After doing a bit of research I am now quite fascinated by these portrait paintings created by artists specifically for use so that families can worship their deceased family members.
The Chinese have long had a profound connection to their ancestors. They believe that death does not sever a person's relationship with the living and that, if properly worshipped and honored in private family rituals, the spirits of their ancestors can bring them health, long life, prosperity and children who will someday similarly honor their parents.
The ancestors were almost always depicted nearly life-sized in a frontal pose, usually seated in an elaborately carved chair draped in brocade or fur, with a lavish carpet at their feet. All ancestors wore semiformal winter gowns or fur-trimmed robes. The only differences are gender-related: the women's feet, considered the most erotic part of her body, were always hidden;and most woman's hands were also hidden as well.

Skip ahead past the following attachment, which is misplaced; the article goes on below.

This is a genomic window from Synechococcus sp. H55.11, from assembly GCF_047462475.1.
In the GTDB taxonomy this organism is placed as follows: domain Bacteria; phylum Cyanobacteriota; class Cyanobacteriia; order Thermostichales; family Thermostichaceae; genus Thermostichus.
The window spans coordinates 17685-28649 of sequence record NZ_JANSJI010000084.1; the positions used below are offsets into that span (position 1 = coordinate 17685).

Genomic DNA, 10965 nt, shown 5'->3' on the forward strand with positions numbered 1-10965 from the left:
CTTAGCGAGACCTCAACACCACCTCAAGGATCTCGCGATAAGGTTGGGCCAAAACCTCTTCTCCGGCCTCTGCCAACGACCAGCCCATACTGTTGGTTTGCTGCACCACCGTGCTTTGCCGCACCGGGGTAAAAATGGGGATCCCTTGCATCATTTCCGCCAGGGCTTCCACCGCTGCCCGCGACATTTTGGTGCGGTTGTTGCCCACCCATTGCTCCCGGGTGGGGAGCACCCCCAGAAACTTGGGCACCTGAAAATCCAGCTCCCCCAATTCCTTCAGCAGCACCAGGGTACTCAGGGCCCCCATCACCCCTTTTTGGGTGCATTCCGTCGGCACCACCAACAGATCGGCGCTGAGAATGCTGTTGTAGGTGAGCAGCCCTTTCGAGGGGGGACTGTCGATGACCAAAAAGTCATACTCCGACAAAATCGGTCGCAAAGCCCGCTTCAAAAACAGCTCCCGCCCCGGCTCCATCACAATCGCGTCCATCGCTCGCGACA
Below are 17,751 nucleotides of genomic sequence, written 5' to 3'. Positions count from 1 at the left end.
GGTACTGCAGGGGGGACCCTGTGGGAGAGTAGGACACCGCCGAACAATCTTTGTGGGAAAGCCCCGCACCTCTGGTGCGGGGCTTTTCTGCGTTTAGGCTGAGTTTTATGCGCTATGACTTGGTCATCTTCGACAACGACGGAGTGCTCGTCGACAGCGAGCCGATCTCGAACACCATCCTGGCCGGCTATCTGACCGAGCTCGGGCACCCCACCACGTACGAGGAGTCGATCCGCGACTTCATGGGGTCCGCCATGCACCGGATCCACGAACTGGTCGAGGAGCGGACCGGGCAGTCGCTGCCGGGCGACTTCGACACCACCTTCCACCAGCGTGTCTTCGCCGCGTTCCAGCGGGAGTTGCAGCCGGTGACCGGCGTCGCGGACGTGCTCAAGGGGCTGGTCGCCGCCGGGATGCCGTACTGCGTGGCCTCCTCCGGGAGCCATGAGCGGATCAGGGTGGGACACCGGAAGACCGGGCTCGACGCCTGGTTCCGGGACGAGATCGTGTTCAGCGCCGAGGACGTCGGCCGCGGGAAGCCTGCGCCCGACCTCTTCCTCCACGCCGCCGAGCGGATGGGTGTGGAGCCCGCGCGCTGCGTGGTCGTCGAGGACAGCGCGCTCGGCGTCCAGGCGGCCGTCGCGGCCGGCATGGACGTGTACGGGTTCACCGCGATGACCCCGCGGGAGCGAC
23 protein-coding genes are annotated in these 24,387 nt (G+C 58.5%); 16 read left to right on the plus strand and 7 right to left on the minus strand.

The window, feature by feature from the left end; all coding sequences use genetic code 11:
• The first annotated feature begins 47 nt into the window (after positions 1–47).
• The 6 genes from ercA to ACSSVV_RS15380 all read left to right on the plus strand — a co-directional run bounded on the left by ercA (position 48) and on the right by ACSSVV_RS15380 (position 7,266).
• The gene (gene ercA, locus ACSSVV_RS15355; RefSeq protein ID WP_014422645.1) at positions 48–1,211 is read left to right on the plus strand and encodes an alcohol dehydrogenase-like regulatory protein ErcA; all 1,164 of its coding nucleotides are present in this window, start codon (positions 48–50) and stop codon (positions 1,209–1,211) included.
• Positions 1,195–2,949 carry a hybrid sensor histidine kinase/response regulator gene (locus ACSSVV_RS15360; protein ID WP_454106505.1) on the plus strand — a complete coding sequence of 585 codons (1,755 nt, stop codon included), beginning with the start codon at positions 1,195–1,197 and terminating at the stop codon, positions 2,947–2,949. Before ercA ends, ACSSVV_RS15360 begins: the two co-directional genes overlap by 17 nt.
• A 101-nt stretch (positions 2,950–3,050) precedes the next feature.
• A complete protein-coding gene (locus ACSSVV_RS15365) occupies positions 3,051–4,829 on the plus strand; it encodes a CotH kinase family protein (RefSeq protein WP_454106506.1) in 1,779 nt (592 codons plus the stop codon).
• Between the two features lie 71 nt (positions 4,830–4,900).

All ancestors were painted with virtually the same expression, yet great care is taken in the portraits to record the deceased's face realistically. Capturing the likeness was crutial for the portrait to be able to function as a ritual object.
Besides being compelling art, the paintings reveal much about Chinese social and cultural history. With the development of photograpy in the 19th century, the painting of ancestor portraits began to wane. People were photographed rather than painted, and still today such photographic portraits continue to hold a central place in the Chinese tradition of ancestor worship.